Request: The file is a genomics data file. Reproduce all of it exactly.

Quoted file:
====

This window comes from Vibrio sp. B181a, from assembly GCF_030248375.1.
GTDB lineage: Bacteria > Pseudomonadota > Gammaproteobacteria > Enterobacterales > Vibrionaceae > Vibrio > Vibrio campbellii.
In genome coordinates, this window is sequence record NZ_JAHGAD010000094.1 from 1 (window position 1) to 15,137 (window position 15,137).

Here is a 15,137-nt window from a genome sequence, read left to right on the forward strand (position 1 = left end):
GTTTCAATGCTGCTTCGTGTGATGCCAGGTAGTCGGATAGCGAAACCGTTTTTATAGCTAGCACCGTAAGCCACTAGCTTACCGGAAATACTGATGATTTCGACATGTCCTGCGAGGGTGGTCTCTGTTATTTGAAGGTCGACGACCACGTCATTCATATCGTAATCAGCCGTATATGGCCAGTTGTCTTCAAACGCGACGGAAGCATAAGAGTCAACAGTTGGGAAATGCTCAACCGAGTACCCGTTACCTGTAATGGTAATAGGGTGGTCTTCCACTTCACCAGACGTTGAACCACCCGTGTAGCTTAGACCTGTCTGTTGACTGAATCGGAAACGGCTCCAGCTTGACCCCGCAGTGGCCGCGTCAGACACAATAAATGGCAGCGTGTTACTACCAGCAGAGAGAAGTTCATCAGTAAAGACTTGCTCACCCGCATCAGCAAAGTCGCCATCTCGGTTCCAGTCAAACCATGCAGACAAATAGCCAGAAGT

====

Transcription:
This window comes from Vibrio sp. B181a, from assembly GCF_030248375.1.
GTDB lineage: Bacteria > Pseudomonadota > Gammaproteobacteria > Enterobacterales > Vibrionaceae > Vibrio > Vibrio campbellii.
In genome coordinates, this window is sequence record NZ_JAHGAD010000094.1 from 1 (window position 1) to 15,137 (window position 15,137).

Here is a 15,137-nt window from a genome sequence, read left to right on the forward strand (position 1 = left end):
GTTTCAATGCTGCTTCGTGTGATGCCAGGTAGTCGGATAGCGAAACCGTTTTTATAGCTAGCACCGTAAGCCACTAGCTTACCGGAAATACTGATGATTTCGACATGTCCTGCGAGGGTGGTCTCTGTTATTTGAAGGTCGACGACCACGTCATTCATATCGTAATCAGCCGTATATGGCCAGTTGTCTTCAAACGCGACGGAAGCATAAGAGTCAACAGTTGGGAAATGCTCAACCGAGTACCCGTTACCTGTAATGGTAATAGGGTGGTCTTCCACTTCACCAGACGTTGAACCACCCGTGTAGCTTAGACCTGTCTGTTGACTGAATCGGAAACGGCTCCAGCTTGACCCCGCAGTGGCCGCGTCAGACACAATAAATGGCAGCGTGTTACTACCAGCAGAGAGAAGTTCATCAGTAAAGACTTGCTCACCCGCATCAGCAAAGTCGCCATCTCGGTTCCAGTCAAACCATGCAGACAAATAGCCAGAAGT